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Las Perlas Archipelago is a place full of surprises. Who would imagine that in 2001 a marine archaeologist on holiday was going to rediscover the wreck of one of the first submarines ever made, the Sub Marine Explorer, built between 1863 and 1866 by Julius H. Kroehl and Ariel Patterson in Brooklyn, New York, for the Pacific Pearl Company.
The wreck of the Sub Marine Explorer was rediscovered on San Telmo, in the south east, of the Pearl Islands by archaeologist James P. Delgado of the Institute of Nautical Archaeology. The island is well recognized as an important nesting site for many species of marine birds and turtles. It is also important to the route of migrating whales, especially during the month of September.
The wreck was known to locals, but was assumed to be a remnant of the Second World War. The Explorer was hand powered and had an interconnected system consisting of a high-pressure air chamber or compartment, a pressurized working chamber for the crew, and water ballast tanks. Problems with decompression sickness and overfishing of the pearl beds led to the abandonment of the Sub Marine Explorer in Panama in 1869.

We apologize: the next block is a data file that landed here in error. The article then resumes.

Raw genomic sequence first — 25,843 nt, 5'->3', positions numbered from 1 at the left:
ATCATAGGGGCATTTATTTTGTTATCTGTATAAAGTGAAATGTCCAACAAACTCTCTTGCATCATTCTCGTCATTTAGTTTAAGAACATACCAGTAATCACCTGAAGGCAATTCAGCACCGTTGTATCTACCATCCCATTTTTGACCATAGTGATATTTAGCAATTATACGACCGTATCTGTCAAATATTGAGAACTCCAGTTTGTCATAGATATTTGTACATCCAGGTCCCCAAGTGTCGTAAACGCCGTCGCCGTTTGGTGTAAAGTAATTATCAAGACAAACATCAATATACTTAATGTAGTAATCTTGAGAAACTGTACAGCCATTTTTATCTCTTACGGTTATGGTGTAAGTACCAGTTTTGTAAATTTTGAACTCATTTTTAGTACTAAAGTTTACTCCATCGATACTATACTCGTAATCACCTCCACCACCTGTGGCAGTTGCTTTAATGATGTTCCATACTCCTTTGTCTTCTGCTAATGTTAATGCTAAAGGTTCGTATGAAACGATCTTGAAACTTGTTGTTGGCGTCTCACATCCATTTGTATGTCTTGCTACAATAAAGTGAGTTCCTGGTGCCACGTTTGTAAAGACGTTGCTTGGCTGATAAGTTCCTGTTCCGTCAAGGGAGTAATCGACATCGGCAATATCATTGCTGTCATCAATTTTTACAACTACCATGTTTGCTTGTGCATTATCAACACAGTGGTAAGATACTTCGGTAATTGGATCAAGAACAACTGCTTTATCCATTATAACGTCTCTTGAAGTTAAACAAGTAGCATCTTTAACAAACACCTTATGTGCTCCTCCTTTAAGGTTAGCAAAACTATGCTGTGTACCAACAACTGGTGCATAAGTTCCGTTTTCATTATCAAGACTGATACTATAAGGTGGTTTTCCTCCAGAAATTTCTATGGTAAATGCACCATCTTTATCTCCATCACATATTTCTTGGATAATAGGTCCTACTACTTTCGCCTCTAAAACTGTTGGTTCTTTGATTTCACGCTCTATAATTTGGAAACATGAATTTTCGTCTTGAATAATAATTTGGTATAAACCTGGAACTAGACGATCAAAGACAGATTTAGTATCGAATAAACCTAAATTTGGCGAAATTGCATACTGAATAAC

Documentation of the Sub Marine Explorer has resulted in detailed plans, including interpretive reconstructions of the craft, scientific study of its environment and interaction with the surrounding water, bathymetric assessment, scientific analysis of rates of corrosion, and considerable historical research.
The Sub Marine Explorer was the subject of two documentary films; the first was an episode of the “Sea Hunters” that aired on National Geographic International Television in 2004, and the second, by Der Spiegel, which aired in Europe and in the US on the Smithsonian channel in 2010.